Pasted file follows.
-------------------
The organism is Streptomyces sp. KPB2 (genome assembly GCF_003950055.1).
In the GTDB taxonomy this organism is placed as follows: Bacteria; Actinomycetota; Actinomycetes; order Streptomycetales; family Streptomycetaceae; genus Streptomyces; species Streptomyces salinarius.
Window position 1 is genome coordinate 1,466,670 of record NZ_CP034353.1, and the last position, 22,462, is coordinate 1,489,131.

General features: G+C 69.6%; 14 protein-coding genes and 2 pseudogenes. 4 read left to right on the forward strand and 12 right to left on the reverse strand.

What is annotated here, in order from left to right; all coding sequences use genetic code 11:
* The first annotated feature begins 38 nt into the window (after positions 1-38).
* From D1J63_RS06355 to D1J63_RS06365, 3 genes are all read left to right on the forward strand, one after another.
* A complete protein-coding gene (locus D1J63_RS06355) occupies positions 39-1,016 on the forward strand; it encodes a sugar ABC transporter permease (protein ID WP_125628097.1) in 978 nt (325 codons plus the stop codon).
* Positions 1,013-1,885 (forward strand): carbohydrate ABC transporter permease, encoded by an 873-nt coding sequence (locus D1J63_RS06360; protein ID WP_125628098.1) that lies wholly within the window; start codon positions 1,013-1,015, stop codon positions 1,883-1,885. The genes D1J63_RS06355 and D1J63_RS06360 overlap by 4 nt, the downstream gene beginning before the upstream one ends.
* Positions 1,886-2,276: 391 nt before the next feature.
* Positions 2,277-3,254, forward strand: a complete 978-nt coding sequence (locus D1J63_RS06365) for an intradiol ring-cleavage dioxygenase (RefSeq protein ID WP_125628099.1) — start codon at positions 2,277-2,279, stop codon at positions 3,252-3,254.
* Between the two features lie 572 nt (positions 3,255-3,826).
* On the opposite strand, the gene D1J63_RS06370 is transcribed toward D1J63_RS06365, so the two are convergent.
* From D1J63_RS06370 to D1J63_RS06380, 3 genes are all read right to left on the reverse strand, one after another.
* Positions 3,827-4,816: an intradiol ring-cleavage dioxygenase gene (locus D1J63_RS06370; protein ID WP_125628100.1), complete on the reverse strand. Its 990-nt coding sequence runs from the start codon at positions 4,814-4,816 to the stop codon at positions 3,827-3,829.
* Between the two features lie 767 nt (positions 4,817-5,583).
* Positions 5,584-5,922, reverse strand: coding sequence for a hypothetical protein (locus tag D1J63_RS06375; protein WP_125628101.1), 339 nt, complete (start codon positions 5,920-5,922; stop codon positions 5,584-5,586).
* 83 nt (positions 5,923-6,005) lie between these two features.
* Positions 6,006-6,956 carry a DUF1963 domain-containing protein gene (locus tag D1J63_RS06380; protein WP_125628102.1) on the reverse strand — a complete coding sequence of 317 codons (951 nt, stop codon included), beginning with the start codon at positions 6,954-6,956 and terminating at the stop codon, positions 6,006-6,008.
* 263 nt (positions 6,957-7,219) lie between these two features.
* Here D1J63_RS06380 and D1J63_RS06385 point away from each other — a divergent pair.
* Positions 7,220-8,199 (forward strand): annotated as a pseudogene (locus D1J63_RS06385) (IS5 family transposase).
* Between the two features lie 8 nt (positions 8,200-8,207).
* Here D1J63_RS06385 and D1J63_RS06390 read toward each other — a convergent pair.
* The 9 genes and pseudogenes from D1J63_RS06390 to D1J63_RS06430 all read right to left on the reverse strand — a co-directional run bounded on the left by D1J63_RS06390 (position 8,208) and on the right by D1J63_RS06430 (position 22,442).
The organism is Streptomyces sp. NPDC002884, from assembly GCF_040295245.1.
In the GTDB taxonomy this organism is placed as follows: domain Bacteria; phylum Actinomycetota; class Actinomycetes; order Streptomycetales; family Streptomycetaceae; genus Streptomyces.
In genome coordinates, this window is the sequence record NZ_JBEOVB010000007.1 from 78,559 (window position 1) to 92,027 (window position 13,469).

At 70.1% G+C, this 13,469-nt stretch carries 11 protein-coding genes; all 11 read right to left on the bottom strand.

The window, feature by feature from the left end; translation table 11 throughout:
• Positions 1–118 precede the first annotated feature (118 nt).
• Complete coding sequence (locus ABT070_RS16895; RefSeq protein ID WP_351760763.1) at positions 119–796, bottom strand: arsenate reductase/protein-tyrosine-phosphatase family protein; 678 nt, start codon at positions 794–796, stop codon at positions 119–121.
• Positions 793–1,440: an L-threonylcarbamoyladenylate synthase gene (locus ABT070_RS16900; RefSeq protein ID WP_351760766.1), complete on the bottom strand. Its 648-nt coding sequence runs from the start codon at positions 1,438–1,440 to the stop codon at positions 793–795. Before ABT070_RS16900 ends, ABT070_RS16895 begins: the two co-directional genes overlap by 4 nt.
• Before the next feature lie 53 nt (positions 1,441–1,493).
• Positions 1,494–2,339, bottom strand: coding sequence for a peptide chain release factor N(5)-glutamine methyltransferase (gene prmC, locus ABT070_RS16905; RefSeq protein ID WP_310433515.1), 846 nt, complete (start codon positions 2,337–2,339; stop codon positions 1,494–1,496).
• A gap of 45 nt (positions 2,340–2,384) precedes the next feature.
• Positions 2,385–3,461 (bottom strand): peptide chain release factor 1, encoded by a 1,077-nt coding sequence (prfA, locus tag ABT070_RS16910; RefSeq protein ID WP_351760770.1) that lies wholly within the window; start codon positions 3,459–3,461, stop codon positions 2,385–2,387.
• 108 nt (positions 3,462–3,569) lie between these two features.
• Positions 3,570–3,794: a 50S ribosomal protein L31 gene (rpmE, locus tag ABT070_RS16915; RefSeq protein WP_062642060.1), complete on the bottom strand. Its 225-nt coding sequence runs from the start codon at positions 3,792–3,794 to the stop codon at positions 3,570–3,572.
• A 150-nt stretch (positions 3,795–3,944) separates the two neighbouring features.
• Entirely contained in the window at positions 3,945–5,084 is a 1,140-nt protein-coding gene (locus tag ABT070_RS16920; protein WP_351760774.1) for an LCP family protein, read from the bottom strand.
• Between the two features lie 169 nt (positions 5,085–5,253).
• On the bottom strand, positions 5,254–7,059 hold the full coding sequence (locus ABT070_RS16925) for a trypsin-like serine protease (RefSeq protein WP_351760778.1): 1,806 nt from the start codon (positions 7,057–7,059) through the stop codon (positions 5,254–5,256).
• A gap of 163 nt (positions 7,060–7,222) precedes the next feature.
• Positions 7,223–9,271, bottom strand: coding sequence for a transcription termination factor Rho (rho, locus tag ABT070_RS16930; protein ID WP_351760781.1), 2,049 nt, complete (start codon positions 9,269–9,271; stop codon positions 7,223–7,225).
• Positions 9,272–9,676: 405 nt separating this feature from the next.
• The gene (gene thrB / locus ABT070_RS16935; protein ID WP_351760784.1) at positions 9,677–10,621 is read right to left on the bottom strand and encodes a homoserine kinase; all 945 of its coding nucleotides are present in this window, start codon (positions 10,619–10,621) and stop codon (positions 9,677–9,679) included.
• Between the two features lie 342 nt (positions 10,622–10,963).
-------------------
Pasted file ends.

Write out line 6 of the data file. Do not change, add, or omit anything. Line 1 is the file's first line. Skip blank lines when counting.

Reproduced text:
* The first annotated feature begins 38 nt into the window (after positions 1-38).